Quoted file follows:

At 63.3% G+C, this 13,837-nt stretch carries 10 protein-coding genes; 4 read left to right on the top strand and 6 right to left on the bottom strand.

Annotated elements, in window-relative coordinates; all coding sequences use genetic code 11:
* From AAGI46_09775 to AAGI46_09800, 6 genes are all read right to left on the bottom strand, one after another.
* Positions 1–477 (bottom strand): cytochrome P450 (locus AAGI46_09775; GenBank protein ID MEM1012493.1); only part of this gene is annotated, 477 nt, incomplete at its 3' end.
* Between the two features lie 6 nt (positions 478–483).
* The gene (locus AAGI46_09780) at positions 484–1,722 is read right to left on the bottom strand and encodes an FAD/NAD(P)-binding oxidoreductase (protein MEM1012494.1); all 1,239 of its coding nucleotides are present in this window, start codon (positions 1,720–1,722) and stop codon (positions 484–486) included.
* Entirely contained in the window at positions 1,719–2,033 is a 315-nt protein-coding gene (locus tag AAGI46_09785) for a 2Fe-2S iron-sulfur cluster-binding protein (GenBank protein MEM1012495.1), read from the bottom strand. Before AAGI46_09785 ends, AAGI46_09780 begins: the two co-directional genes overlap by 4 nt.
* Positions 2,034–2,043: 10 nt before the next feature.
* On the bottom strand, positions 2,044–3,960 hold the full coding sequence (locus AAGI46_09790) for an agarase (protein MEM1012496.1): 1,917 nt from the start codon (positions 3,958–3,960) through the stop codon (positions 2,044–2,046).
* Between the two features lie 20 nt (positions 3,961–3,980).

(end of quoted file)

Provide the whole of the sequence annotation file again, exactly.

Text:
At 63.3% G+C, this 13,837-nt stretch carries 10 protein-coding genes; 4 read left to right on the top strand and 6 right to left on the bottom strand.

Annotated elements, in window-relative coordinates; all coding sequences use genetic code 11:
* From AAGI46_09775 to AAGI46_09800, 6 genes are all read right to left on the bottom strand, one after another.
* Positions 1–477 (bottom strand): cytochrome P450 (locus AAGI46_09775; GenBank protein ID MEM1012493.1); only part of this gene is annotated, 477 nt, incomplete at its 3' end.
* Between the two features lie 6 nt (positions 478–483).
* The gene (locus AAGI46_09780) at positions 484–1,722 is read right to left on the bottom strand and encodes an FAD/NAD(P)-binding oxidoreductase (protein MEM1012494.1); all 1,239 of its coding nucleotides are present in this window, start codon (positions 1,720–1,722) and stop codon (positions 484–486) included.
* Entirely contained in the window at positions 1,719–2,033 is a 315-nt protein-coding gene (locus tag AAGI46_09785) for a 2Fe-2S iron-sulfur cluster-binding protein (GenBank protein MEM1012495.1), read from the bottom strand. Before AAGI46_09785 ends, AAGI46_09780 begins: the two co-directional genes overlap by 4 nt.
* Positions 2,034–2,043: 10 nt before the next feature.
* On the bottom strand, positions 2,044–3,960 hold the full coding sequence (locus AAGI46_09790) for an agarase (protein MEM1012496.1): 1,917 nt from the start codon (positions 3,958–3,960) through the stop codon (positions 2,044–2,046).
* Between the two features lie 20 nt (positions 3,961–3,980).